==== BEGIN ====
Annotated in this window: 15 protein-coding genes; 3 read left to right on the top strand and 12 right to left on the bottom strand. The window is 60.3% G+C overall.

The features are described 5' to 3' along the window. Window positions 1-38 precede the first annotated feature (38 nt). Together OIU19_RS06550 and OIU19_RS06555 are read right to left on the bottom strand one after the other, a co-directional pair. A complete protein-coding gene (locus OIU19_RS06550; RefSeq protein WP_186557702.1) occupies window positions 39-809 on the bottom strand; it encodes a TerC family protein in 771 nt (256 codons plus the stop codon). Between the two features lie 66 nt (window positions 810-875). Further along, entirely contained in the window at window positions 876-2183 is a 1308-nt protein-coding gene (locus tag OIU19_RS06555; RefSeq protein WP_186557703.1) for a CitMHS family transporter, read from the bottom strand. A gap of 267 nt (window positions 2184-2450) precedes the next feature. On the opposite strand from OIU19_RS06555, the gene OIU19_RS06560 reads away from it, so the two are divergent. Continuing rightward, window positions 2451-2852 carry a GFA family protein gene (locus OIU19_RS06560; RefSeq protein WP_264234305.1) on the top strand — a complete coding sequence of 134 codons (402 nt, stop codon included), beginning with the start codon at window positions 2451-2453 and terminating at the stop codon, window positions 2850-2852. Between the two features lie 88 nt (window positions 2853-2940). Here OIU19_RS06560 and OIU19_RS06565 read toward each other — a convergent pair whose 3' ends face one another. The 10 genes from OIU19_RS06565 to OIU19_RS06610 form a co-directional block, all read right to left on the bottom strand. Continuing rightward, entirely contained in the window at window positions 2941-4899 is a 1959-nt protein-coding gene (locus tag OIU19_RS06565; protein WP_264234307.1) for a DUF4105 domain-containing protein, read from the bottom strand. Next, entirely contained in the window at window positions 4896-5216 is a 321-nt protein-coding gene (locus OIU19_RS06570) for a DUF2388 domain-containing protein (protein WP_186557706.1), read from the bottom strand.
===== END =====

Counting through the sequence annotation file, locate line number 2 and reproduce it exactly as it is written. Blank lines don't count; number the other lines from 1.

The features are described 5' to 3' along the window. Window positions 1-38 precede the first annotated feature (38 nt). Together OIU19_RS06550 and OIU19_RS06555 are read right to left on the bottom strand one after the other, a co-directional pair. A complete protein-coding gene (locus OIU19_RS06550; RefSeq protein WP_186557702.1) occupies window positions 39-809 on the bottom strand; it encodes a TerC family protein in 771 nt (256 codons plus the stop codon). Between the two features lie 66 nt (window positions 810-875). Further along, entirely contained in the window at window positions 876-2183 is a 1308-nt protein-coding gene (locus tag OIU19_RS06555; RefSeq protein WP_186557703.1) for a CitMHS family transporter, read from the bottom strand. A gap of 267 nt (window positions 2184-2450) precedes the next feature. On the opposite strand from OIU19_RS06555, the gene OIU19_RS06560 reads away from it, so the two are divergent. Continuing rightward, window positions 2451-2852 carry a GFA family protein gene (locus OIU19_RS06560; RefSeq protein WP_264234305.1) on the top strand — a complete coding sequence of 134 codons (402 nt, stop codon included), beginning with the start codon at window positions 2451-2453 and terminating at the stop codon, window positions 2850-2852. Between the two features lie 88 nt (window positions 2853-2940). Here OIU19_RS06560 and OIU19_RS06565 read toward each other — a convergent pair whose 3' ends face one another. The 10 genes from OIU19_RS06565 to OIU19_RS06610 form a co-directional block, all read right to left on the bottom strand. Continuing rightward, entirely contained in the window at window positions 2941-4899 is a 1959-nt protein-coding gene (locus tag OIU19_RS06565; protein WP_264234307.1) for a DUF4105 domain-containing protein, read from the bottom strand. Next, entirely contained in the window at window positions 4896-5216 is a 321-nt protein-coding gene (locus OIU19_RS06570) for a DUF2388 domain-containing protein (protein WP_186557706.1), read from the bottom strand.